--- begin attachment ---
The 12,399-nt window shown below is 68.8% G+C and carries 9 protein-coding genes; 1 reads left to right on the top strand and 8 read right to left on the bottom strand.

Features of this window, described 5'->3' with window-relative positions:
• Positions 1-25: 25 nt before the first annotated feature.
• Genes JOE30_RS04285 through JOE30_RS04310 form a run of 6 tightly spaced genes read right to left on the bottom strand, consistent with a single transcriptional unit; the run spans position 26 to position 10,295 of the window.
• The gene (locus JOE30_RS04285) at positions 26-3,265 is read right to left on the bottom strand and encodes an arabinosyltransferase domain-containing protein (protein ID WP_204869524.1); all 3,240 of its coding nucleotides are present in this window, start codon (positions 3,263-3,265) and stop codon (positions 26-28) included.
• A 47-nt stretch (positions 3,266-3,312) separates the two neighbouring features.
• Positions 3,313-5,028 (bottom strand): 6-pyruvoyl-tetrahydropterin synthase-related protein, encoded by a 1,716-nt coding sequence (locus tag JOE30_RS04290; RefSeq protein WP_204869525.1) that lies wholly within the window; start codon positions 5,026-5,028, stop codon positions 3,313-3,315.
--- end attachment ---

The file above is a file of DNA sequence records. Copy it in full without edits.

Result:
The 12,399-nt window shown below is 68.8% G+C and carries 9 protein-coding genes; 1 reads left to right on the top strand and 8 read right to left on the bottom strand.

Features of this window, described 5'->3' with window-relative positions:
• Positions 1-25: 25 nt before the first annotated feature.
• Genes JOE30_RS04285 through JOE30_RS04310 form a run of 6 tightly spaced genes read right to left on the bottom strand, consistent with a single transcriptional unit; the run spans position 26 to position 10,295 of the window.
• The gene (locus JOE30_RS04285) at positions 26-3,265 is read right to left on the bottom strand and encodes an arabinosyltransferase domain-containing protein (protein ID WP_204869524.1); all 3,240 of its coding nucleotides are present in this window, start codon (positions 3,263-3,265) and stop codon (positions 26-28) included.
• A 47-nt stretch (positions 3,266-3,312) separates the two neighbouring features.
• Positions 3,313-5,028 (bottom strand): 6-pyruvoyl-tetrahydropterin synthase-related protein, encoded by a 1,716-nt coding sequence (locus tag JOE30_RS04290; RefSeq protein WP_204869525.1) that lies wholly within the window; start codon positions 5,026-5,028, stop codon positions 3,313-3,315.